…and sometimes that whispered challenge was all it took.
The worst episodes of helpless and badly-timed snickering in our 1950s farm home occurred around the breakfast table when Dad was reading the daily devotional sheet that he took each morning from the little wall dispenser. It was just a short Scripture reference with some devotional thoughts following, and then a short prayer which he read before we prayed the Lord’s prayer together and then sang a song from our miniature Danish hymn books. During our preteen years when my brother and I were the only two of seven still at home, we would occasionally get a horrible laugh attack of that genre that just gets worse because it must be resisted, kept silent at all costs.
I can’t remember the reason for a single one of those eruptions but when they happened, all we could do is hope to endure the balance of family devotions without permanent injury. It was awful. And painful.
Having observed five other children in such scenes, Mom had apparently decided that ignoring us in our plight was the sensible solution, and that’s usually what she did.
Our parents often lapsed into Danish when they were together with family. It was the heart-sound of their childhood homes and the playgrounds of the one room country school houses. Mom and her many sisters enjoyed singing in Danish after the tables had been cleared after a family dinner. We and our cousins didn’t speak Danish, but I remember an atmosphere of comfort and stability embracing the house with the lilt of Danish hymns being sung around the large dining room table by Mom and however many of her nine still-living sisters were present. Good times.
One day, Danish talk brought extended hilarity into our life and it began at one of those large family gatherings. We overheard Dad and some of our uncles laughing wildly as they were conversing in Danish and after the company left, we asked Dad what had been so funny. He immediately starting laughing again and just said, “It was a Danish joke.” And he kept laughing so it was obviously a good one. Our curiosity had to be satisfied, so we pestered him to tell us the joke. Well, he fulfilled that request as simply as possible and told it to us (and for Mom’s enjoyment) in Danish–and laughed just as hard again.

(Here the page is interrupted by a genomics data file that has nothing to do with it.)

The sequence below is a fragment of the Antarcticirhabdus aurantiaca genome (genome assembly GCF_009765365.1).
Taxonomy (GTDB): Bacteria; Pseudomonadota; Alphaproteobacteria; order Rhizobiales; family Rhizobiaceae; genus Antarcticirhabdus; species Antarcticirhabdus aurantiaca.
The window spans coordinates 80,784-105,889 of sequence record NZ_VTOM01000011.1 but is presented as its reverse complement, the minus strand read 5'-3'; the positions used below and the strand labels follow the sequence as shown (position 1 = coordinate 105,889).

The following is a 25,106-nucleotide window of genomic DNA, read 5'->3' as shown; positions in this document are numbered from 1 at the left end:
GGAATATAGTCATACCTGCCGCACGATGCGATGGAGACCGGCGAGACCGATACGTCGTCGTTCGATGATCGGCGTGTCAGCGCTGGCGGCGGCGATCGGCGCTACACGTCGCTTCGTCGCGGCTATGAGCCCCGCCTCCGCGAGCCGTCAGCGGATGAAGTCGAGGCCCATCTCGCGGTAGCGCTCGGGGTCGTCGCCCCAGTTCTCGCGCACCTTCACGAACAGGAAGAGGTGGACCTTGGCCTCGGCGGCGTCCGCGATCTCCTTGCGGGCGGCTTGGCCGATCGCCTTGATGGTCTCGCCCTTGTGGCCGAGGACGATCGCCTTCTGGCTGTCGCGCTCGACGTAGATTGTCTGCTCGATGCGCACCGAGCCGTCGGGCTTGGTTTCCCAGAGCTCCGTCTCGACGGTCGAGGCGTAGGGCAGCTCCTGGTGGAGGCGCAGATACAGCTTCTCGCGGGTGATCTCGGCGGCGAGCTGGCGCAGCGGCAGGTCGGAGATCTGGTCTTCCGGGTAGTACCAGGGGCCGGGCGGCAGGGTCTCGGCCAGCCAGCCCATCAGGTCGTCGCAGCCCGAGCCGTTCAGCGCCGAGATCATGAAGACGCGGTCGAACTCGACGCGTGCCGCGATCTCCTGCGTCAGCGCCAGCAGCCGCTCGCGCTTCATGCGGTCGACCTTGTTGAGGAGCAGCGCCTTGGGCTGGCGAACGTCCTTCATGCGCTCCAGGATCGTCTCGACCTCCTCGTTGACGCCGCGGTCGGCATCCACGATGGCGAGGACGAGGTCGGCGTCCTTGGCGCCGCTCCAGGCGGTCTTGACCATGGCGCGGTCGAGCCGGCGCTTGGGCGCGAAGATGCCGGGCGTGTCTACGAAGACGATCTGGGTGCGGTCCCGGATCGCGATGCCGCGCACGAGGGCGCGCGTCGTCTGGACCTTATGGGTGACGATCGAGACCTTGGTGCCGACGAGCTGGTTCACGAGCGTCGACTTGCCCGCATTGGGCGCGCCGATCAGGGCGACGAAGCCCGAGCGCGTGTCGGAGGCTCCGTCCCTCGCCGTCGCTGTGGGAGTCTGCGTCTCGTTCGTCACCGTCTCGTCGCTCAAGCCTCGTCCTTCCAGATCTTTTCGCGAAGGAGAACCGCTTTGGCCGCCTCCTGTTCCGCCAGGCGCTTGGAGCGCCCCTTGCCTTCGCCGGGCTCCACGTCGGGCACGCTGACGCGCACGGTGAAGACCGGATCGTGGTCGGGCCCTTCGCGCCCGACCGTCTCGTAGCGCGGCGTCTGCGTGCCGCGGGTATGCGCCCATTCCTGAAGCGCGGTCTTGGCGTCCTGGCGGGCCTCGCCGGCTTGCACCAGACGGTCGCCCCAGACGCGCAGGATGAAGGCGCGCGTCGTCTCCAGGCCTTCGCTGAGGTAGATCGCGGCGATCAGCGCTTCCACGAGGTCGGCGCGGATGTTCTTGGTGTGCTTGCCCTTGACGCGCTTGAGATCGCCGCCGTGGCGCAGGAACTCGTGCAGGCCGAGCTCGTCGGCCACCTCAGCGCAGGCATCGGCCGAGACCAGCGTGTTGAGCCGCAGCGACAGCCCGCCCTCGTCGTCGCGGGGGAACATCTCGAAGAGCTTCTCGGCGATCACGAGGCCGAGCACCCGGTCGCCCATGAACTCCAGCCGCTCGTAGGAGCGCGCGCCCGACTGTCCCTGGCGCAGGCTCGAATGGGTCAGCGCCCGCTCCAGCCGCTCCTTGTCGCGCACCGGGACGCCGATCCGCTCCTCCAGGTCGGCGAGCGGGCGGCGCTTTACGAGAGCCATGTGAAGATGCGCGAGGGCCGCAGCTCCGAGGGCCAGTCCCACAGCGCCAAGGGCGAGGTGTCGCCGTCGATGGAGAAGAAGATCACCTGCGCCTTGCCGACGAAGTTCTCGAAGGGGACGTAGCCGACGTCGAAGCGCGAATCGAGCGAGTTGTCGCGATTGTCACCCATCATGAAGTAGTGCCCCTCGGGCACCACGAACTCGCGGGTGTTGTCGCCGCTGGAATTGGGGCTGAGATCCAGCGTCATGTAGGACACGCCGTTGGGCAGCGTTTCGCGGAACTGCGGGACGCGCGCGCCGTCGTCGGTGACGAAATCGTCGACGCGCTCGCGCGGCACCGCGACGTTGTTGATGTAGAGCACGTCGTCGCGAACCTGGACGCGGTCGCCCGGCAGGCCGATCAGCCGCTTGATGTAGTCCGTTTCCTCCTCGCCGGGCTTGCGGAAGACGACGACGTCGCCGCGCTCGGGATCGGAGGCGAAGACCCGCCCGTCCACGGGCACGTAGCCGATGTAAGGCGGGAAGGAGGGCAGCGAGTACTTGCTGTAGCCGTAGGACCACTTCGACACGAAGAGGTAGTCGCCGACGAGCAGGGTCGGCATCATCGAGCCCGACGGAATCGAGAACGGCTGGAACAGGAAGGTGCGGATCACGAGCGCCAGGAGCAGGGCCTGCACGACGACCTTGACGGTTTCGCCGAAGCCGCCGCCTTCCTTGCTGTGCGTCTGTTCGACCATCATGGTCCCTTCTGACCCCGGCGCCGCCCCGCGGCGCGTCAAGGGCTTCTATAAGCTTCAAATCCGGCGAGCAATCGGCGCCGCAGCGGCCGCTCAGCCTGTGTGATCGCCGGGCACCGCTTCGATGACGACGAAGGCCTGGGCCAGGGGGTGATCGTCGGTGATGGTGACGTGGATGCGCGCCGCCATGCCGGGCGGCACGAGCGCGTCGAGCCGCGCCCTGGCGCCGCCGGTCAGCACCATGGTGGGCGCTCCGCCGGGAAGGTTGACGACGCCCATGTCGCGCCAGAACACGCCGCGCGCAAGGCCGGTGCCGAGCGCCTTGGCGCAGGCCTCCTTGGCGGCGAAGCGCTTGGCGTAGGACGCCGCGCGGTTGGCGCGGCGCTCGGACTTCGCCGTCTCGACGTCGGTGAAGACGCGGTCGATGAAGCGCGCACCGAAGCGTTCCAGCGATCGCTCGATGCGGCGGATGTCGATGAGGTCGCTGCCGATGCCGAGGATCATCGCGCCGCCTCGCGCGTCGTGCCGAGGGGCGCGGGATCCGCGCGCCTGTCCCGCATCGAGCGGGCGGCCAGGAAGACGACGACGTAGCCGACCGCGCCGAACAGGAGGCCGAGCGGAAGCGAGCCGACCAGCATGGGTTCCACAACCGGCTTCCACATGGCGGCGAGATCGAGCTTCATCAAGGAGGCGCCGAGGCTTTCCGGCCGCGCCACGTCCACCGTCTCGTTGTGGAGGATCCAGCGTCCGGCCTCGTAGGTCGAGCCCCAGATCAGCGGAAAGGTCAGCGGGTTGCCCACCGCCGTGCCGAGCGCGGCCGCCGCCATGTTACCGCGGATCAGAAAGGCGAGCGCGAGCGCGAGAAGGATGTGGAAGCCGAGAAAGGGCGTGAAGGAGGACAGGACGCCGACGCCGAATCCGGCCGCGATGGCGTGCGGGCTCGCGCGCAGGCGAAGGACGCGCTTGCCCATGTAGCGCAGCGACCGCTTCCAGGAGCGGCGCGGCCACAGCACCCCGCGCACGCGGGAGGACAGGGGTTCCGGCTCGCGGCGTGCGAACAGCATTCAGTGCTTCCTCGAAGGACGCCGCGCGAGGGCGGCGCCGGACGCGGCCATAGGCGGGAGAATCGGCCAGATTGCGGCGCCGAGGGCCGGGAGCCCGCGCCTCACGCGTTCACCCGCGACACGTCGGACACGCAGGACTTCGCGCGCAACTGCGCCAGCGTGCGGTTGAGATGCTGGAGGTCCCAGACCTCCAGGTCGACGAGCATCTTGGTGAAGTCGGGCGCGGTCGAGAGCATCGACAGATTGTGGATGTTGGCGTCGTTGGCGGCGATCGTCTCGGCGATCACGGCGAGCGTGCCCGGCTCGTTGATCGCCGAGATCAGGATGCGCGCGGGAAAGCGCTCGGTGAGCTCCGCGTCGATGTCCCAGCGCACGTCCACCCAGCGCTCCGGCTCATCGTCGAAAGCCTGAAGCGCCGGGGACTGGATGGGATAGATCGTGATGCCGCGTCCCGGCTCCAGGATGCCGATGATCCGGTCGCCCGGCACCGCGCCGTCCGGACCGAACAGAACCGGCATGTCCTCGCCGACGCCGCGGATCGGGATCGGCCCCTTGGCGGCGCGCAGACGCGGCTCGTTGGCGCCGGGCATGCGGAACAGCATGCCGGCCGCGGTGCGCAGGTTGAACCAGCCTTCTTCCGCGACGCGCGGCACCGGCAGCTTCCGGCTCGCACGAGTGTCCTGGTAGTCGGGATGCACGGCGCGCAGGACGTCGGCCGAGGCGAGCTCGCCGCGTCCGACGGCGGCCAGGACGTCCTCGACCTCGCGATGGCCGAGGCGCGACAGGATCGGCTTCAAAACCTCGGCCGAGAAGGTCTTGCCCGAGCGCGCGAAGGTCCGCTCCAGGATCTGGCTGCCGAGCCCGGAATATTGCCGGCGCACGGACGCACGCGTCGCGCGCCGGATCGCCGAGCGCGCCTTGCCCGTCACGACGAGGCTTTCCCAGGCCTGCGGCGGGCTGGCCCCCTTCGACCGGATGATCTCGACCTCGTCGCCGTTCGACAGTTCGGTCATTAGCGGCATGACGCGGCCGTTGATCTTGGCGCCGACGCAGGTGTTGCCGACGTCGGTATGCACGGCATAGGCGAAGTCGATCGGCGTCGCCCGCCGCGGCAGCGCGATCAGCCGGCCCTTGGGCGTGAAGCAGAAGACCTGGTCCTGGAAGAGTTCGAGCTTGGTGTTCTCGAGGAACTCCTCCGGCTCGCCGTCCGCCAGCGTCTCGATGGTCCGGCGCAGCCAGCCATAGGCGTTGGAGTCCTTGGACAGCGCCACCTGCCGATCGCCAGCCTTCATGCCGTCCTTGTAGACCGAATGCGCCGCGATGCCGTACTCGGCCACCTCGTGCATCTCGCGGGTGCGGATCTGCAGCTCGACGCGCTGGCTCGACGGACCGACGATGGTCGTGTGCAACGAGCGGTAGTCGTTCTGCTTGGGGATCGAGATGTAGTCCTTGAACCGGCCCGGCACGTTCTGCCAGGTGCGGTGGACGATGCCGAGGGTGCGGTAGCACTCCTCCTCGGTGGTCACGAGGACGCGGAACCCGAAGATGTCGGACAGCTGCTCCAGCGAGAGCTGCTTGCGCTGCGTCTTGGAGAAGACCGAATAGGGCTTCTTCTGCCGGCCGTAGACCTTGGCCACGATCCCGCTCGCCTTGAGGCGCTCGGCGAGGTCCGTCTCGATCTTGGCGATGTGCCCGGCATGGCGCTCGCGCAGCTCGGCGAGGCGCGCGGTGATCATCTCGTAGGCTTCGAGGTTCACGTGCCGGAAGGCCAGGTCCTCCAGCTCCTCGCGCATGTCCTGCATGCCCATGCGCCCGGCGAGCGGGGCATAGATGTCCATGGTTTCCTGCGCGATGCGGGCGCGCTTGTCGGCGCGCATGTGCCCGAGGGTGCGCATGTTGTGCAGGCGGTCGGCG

Well, now we had to know what was so funny to put Dad off the edge like that so we asked him to tell it in English. He sat there and thought about it for a minute and then shook his head and said, “It doesn’t translate.” As he says that, his shoulders are shaking with laughter.
Well, now we really had to know. He finally yielded and transliterated/translated the story to English: (abridged for your mental comfort)
Henpecked husband is running to the village store and is terrified of forgetting what he was supposed to pick up there. Running. Over hill and over dale. Saying over and over, out loud, “Cookies. Cookies. Cookies. Cookies. Cookies. Cookies.” Falls and hits his head. Gets up and keeps running, still reminding himself of what he’s supposed to pick up at the store, only now he’s saying “Turpentine. Turpentine. Turpentine. Turpentine.”
It loses a whole lot in the translation–and now we’re laughing at Dad who is still laughing just as hard because he’s thinking the joke in Danish, so the new pester for awhile was: “Daddy, tell us the Danish joke.” We didn’t care if he told it in Danish or in English. We just wanted to watch him laughing until his sides hurt.
There’s another falling-down-laughing episode the origins of which I absolutely cannot reconstruct.
This is what I do remember: Mom was carrying a butcher knife from something she had been doing in the kitchen or the garden (cutting rhubarb perhaps?). I was about 11 or 12. She and I were talking about something outside, near the back door and got started laughing about something silly.
And this is my memory of what followed: we’re hootin’ and hollerin’…and she’s chasing me. She still has the knife and is waving it wildly. I’m running headlong across the big farm yard toward the garage, yelling and laughing, and she’s chasing me, trying not to fall down.
I remember turning around to see if she was gaining on me and saw her staggering because she was laughing so hard.
Good times….inhabited by Bible reading dads, henpecked Danes and knife-wielding mothers.
Those were the days, my friend, I thought they’d never end.